What makes a successful start-up business? A guest post by Adam Villarreal

Success these days in all forms is measured in monetary value- be it the net worth of a FTSE 100 corporation or the gross revenue of a new film. But for a start-up business, is profit maximisation always going to be the primary objective or is the truth a little more complex? 

For Emily, the founder of a start-up interior design store called Aerende whom I interviewed yesterday, success is not measured in sales and revenue but rather in the knowledge that she is enabling people facing social challenges to produce ethical, sustainable homeware. She is against the idea of allowing investors to hold shares in the company for fear of losing the values that make the business so unique and becoming more profit centred. 

Whether your definition of success focuses on revenue or if like Emily it is much more social responsibility-based the question remains- how can a start-up firm ensure it is successful? 

Primarily it all starts with the idea. There must be a gap in the market that the product or service would serve a purpose and it must ideally be in a market that does not see a substantial amount of innovation if the new product or service wants to be competitive from the get-go. The company must understand who its target demographic is and be willing to adapt the nature of the good to suit the consumer. For example, if a firm produced a chocolate bar aimed at an older demographic but it appears to be a bigger hit amongst school children, a successful start-up would see this new market and tailor the goods packaging perhaps to entice a younger population. 

Of course money is a huge factor in the potential success of a start-up firm. Emily from Aerende suggested that “in 95% of situations you have to be privileged to successfully start-up a business”. In fact, the average start-up requires £24,000 to get going and the vast majority of funding comes from personal assets and investment from family and friends. Furthermore, if enough money is pumped into capital or office space, for example during the development of a firm, then this will result in a stronger-looking business model that can be used to attract further investment from VC’s and loans from banks. Not to mention, a start-up founder from a wealthy background will be much more likely and able to take risks which could massively benefit the firm (eg. pouring all their savings into the business with the knowledge that if it doesn’t pay off their wellbeing and lifestyle is not at risk).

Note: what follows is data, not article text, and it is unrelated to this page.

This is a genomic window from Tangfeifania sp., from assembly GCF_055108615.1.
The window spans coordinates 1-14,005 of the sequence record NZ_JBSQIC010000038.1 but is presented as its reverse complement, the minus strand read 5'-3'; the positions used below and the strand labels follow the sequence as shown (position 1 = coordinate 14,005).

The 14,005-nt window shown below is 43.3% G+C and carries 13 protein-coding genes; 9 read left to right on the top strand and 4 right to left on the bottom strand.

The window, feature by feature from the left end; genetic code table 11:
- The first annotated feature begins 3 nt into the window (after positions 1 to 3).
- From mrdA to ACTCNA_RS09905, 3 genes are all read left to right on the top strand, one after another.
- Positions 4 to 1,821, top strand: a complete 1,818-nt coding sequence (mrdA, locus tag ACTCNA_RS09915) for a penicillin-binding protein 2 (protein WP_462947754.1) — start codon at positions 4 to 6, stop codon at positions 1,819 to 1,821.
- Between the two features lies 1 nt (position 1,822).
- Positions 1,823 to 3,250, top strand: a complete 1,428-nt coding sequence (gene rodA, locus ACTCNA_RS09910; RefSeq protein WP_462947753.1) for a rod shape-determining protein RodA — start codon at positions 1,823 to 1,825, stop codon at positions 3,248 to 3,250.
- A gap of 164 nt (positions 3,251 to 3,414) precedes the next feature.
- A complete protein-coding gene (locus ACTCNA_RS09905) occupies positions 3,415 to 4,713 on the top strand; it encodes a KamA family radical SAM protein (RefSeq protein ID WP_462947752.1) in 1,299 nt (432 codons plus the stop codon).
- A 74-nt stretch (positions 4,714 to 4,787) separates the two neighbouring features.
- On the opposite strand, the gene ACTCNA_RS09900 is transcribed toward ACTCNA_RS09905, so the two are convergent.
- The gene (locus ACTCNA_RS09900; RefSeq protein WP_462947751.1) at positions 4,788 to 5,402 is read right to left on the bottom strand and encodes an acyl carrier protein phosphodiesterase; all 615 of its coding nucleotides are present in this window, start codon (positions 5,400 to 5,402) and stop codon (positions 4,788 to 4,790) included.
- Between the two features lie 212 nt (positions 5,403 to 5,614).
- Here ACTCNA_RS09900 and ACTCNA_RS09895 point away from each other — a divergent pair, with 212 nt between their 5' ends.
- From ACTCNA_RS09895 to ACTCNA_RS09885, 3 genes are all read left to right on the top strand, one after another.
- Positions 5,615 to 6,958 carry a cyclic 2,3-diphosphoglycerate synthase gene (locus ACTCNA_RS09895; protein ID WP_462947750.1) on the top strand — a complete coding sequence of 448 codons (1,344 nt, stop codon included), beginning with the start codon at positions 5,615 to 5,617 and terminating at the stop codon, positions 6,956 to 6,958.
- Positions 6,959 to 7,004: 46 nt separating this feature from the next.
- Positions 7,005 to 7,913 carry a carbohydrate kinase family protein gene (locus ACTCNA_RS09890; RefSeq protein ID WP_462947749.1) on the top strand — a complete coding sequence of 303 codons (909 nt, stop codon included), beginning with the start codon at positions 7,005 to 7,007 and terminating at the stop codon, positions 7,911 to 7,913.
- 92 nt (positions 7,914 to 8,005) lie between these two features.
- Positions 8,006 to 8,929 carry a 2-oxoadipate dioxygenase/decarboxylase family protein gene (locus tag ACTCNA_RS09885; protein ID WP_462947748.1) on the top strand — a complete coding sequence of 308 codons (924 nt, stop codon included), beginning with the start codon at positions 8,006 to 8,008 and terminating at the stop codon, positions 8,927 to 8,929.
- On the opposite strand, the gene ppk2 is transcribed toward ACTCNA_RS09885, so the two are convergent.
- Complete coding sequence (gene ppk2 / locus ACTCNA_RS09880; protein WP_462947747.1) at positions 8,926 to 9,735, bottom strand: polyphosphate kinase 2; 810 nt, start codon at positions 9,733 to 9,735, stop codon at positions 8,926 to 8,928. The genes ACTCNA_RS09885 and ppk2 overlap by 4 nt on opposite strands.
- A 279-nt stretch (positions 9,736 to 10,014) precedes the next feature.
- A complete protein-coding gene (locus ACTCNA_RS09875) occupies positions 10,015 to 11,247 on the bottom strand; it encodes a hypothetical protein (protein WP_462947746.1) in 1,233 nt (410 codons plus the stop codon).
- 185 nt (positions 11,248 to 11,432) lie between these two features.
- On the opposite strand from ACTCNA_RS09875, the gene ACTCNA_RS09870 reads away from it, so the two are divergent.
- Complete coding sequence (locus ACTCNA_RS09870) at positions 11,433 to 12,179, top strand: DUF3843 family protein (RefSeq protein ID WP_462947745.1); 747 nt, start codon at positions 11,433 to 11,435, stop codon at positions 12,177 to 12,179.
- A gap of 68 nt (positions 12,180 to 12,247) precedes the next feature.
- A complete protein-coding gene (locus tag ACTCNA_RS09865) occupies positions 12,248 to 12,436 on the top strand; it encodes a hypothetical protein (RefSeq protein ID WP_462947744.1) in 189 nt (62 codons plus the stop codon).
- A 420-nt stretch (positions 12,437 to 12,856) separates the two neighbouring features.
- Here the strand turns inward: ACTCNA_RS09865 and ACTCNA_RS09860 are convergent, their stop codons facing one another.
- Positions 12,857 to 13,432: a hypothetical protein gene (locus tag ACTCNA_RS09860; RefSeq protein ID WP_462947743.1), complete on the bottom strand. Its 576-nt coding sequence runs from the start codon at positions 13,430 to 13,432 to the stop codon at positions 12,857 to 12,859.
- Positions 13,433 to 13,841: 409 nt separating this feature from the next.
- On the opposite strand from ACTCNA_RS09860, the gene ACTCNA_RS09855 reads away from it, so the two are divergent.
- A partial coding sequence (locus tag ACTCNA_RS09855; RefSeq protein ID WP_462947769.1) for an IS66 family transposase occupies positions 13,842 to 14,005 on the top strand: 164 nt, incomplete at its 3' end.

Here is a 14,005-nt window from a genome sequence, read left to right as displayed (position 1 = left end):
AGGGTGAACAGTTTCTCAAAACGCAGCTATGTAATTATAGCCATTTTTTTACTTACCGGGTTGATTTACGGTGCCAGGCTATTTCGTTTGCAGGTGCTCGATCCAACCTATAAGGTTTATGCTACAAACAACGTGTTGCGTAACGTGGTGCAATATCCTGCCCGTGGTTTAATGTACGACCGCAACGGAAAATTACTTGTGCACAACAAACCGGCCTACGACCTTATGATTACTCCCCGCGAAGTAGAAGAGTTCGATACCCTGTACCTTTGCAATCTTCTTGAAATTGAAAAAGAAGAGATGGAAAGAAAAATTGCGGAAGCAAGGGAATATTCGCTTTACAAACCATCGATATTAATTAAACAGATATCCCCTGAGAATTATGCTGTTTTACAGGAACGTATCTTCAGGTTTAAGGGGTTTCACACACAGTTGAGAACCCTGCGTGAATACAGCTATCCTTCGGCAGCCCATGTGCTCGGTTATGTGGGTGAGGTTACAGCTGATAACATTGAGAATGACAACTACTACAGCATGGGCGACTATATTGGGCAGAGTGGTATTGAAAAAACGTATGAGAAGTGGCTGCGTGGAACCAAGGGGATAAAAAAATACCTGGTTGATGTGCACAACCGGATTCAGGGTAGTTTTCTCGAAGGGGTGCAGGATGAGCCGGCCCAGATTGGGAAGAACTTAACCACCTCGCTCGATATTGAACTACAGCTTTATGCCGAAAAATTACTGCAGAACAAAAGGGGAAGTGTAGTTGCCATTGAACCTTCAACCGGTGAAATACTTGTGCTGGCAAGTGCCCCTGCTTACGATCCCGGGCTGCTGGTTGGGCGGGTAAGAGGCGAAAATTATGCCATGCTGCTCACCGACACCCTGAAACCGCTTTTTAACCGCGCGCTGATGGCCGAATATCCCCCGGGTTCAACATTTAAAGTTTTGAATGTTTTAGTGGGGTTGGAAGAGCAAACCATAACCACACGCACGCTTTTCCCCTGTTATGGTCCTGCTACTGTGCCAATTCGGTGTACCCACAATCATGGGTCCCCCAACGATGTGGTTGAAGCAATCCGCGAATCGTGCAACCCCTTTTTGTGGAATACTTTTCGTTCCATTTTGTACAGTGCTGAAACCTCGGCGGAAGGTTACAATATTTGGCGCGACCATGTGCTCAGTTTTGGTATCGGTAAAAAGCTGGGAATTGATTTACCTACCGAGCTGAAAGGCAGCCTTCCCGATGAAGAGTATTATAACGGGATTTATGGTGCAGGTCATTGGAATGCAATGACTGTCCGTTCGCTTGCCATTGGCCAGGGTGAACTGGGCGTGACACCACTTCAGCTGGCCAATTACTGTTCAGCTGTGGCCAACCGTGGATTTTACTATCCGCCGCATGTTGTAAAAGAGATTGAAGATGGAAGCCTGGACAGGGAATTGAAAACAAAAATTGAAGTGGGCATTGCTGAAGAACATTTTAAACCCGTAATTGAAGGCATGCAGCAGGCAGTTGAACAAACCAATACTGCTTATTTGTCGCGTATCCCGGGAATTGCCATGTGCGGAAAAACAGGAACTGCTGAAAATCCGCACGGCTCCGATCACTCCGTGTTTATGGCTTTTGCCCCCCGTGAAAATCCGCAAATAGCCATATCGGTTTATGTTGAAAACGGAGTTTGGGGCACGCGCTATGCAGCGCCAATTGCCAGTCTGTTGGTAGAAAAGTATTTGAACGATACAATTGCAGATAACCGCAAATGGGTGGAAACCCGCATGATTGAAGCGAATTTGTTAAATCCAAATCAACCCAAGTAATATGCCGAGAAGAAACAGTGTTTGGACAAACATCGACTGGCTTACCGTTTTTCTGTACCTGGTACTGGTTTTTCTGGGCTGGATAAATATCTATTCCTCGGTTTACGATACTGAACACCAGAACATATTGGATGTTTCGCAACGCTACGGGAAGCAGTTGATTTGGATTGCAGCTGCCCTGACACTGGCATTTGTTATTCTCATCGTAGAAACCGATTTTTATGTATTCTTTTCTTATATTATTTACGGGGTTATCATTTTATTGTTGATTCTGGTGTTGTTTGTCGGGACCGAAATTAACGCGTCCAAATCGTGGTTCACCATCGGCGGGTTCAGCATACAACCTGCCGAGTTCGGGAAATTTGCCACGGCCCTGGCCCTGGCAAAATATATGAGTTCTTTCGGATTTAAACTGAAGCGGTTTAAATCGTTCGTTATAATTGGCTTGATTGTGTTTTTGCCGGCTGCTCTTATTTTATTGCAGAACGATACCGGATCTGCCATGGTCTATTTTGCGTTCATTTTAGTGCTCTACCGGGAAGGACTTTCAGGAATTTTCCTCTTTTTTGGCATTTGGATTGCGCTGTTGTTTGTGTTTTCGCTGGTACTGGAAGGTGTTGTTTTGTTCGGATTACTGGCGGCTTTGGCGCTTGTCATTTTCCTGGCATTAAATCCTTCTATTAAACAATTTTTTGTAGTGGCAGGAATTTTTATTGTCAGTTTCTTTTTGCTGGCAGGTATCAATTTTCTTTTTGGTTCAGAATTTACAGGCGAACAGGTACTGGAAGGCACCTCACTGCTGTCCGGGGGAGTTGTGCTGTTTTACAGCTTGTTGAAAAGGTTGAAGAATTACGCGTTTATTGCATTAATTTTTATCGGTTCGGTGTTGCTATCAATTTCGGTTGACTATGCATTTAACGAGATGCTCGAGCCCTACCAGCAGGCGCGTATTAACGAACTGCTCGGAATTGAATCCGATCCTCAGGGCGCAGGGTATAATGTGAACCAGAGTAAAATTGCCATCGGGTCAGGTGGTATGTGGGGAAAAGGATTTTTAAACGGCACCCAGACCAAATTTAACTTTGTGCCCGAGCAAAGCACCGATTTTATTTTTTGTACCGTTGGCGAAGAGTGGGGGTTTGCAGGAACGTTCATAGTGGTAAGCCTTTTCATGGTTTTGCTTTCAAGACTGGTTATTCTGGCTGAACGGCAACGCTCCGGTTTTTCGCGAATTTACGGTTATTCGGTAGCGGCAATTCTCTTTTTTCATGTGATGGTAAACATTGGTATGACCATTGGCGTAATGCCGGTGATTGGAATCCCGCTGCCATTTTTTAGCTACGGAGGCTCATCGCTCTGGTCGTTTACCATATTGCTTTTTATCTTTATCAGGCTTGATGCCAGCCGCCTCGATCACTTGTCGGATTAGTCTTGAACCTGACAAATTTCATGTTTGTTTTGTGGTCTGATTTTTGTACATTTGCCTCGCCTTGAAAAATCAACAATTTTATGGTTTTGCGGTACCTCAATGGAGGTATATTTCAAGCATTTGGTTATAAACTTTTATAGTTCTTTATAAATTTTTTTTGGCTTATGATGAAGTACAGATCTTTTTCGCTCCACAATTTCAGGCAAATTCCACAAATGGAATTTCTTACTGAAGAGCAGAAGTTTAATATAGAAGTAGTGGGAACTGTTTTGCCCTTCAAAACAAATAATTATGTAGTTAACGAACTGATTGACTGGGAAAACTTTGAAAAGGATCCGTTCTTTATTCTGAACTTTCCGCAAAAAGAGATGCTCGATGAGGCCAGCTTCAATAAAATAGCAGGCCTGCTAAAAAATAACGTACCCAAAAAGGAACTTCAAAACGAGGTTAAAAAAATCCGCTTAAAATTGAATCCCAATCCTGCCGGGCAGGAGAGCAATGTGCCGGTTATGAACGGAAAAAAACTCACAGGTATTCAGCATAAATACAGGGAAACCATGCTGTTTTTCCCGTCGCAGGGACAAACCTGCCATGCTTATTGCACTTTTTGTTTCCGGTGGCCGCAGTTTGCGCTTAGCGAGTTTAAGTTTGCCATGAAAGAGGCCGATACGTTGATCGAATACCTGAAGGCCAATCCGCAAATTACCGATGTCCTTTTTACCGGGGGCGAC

On the other hand, there is no denying that talent is a key factor of success in a start-up business. Talent must be prevalent in the workforce in order for it to succeed. If it is a team project then there must be a diverse skill set spread among the workers so that there are specialists in web design, marketing, innovation, etc. Ideally investors would not just pump money into the firm but also supply the start-up with their expertise in order to give the business some direction and the best possible market placement.

Finally, attitude to your business will always affect the overall success of the business in the long run. I spoke with Tony, a co-founder at Attest- one of the world’s leading consumer growth platforms and he emphasised massively the idea that persistence and resilience are key in making it as a start-up. It was persistence that led him to an event in which he met the man that would co-found and develop his service and would also invest his own money in the idea. While some might call this luck, I would argue it was a result of Tony’s determination and belief that his idea was a great one.

Overall what I have realised while working with Chrissy at TheBigThinks is that what makes a start-up successful cannot be condensed to be one individual thing. Instead it is a number of factors that work together with the original idea and founder to create a unique product or service with a set motive that fills a gap in the market that needed to be filled.

From my experience at TheBigThinks i have taken in numerous pieces of useful information ranging from the idea of Doughnut economics to the creation and backstory of product names to the variety of factors that play their small roles in the overall creation of start-up firms that Chrissy Totty works with. I was surprised to learn of all the people Chrissy works with including graphic designers and PR specialists and of course the founders and CEO’s of the businesses that she consults with. My experience here has been great, much more useful than I imagined it would ever be, and I look forward to writing all about my experience as a means of inspiring me in the sector of economics and management in my personal statement for university later this week.